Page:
New law still requires the king's approval
Thailand is set to become the first Southeast Asian nation to allow the use of marijuana for medical purposes.
Thailand’s military government has backed the move, which must be approved by the nation’s monarch, King Maha Vajiralongkorn, reported the New York Times.
By a vote of 166 to zero, the military-appointed National Legislative Assembly approved legislation this week that would allow the use of cannabis under medical supervision. Thirteen members abstained. The measure is expected to take effect next year.
“This is a New Year’s gift from the National Legislative Assembly to the government and the Thai people,” the lawmaker who headed the drafting committee, Somchai Sawangkarn, said during a televised session on Tuesday.
Thailand’s penalty for recreational use — up to five years in prison for possession of 10 kilograms or less — will remain in place.
Marijuana can be useful in treating a wide range of conditions, including glaucoma, epilepsy, chronic pain and the side effects of chemotherapy. In the United States, California became the first state to legalise medical use in 1996. Now, it is one of 33 states that allow medical cannabis.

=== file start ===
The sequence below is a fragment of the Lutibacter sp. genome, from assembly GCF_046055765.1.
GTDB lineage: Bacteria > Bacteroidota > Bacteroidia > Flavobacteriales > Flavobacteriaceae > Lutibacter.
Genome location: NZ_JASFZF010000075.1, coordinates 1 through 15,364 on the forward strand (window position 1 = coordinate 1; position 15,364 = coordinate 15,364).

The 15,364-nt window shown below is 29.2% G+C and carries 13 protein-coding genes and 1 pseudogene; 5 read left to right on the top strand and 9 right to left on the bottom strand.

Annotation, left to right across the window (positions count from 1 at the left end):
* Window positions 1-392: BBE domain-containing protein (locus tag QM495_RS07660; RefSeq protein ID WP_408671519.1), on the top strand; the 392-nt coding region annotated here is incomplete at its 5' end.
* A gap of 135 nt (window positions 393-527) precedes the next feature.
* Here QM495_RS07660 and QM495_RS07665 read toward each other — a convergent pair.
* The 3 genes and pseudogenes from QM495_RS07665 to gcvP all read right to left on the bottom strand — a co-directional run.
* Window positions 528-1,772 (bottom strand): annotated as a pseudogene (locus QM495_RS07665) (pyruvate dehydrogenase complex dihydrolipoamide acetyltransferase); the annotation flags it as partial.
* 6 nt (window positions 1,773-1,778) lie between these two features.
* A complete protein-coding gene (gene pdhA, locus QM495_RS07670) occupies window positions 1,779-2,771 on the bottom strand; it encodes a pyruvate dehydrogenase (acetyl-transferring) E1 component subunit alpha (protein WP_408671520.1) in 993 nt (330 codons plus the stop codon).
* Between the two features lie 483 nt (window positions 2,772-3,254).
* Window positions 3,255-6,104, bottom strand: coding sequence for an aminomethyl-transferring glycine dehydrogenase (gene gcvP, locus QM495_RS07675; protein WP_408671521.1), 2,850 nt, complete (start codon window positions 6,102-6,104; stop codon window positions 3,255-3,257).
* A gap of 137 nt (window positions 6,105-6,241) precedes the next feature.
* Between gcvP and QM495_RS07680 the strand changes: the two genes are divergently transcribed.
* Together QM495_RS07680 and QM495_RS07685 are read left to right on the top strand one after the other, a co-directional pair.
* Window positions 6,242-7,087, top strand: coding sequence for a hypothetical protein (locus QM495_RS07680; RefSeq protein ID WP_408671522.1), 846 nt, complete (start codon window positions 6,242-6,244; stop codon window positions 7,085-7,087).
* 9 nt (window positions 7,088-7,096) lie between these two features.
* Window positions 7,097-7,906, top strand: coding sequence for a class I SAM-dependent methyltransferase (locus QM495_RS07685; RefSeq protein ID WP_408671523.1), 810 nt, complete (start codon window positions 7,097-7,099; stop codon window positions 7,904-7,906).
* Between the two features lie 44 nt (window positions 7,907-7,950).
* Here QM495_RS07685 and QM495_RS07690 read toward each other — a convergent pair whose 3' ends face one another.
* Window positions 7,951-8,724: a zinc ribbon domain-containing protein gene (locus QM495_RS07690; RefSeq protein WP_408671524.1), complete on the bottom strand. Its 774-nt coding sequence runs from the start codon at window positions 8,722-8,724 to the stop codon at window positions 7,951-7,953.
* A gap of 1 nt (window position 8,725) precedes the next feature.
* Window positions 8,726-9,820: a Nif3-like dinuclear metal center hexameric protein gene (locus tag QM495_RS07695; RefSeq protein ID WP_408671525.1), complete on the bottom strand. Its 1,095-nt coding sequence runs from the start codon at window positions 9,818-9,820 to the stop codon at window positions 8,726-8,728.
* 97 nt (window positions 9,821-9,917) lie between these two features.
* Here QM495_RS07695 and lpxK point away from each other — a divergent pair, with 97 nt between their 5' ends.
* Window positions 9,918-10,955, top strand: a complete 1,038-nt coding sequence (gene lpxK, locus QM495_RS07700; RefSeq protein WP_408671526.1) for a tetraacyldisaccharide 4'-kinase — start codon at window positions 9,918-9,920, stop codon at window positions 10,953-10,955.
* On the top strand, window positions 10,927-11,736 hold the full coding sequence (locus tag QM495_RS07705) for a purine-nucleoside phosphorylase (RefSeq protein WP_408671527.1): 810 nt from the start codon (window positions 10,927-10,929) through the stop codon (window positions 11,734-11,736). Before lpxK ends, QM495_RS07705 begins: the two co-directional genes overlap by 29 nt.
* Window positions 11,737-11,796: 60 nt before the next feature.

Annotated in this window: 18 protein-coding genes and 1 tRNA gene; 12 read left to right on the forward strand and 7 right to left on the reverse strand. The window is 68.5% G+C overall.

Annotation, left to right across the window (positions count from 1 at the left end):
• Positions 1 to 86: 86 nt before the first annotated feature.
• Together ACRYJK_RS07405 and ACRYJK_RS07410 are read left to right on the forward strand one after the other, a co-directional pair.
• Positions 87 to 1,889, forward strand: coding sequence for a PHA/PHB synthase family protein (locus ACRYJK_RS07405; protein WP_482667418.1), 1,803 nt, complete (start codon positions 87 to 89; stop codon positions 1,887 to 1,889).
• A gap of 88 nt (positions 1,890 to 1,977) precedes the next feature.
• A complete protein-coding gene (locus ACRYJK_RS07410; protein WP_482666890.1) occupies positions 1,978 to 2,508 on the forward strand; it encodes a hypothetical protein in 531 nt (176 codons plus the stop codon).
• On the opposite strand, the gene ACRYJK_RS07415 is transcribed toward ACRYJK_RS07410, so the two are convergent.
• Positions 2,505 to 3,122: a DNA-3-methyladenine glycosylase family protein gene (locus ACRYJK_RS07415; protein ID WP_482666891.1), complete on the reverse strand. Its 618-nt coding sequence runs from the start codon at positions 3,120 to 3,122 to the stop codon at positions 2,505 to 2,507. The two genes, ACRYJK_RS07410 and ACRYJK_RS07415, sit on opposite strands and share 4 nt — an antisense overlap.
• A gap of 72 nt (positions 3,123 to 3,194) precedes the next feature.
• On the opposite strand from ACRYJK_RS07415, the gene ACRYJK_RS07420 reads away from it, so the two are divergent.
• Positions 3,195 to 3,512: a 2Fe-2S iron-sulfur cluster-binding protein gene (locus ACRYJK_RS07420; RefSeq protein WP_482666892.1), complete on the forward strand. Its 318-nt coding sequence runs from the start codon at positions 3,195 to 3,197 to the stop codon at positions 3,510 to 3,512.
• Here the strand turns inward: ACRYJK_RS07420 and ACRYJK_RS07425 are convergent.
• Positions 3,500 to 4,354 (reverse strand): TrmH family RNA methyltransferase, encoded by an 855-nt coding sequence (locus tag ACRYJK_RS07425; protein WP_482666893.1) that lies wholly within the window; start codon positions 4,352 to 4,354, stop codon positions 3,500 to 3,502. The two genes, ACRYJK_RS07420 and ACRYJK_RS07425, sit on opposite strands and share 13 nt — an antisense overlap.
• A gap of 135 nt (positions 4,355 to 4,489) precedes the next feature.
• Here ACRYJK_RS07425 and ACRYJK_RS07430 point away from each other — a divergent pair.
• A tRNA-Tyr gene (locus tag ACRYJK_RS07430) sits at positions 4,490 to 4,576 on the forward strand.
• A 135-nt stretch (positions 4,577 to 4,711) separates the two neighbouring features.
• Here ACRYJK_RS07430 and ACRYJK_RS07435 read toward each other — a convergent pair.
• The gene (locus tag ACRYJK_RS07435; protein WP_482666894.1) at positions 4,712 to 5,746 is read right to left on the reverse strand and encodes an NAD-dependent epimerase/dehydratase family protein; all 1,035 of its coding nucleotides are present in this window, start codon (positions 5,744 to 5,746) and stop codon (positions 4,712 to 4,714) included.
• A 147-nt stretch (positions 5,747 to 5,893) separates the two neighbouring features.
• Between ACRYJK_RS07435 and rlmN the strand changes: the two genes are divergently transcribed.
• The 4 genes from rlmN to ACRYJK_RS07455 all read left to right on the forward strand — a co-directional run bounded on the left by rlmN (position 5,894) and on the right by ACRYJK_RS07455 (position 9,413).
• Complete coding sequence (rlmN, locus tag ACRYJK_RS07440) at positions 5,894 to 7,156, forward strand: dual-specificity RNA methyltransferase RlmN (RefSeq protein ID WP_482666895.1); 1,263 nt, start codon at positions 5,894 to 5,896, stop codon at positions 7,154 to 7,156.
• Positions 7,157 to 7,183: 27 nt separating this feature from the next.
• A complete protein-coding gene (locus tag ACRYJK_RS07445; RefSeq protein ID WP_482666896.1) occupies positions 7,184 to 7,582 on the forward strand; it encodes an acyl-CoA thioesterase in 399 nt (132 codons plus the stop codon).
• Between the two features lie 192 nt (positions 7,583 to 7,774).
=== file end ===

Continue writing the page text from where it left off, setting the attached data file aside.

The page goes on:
But in Southeast Asia, there has been little tolerance for medical marijuana until now. In Singapore, Malaysia and Indonesia, marijuana traffickers who are caught face capital punishment.
Details of how medical marijuana will be administered in Thailand remained unclear. Only people authorized by the government will be allowed to plant or possess marijuana. Medical users will be required to have a prescription or medical marijuana identification card.
Thailand is headed by the king, but the government is run on a day-to-day basis by the military regime, which seized power in 2014 after months of strife between rival factions.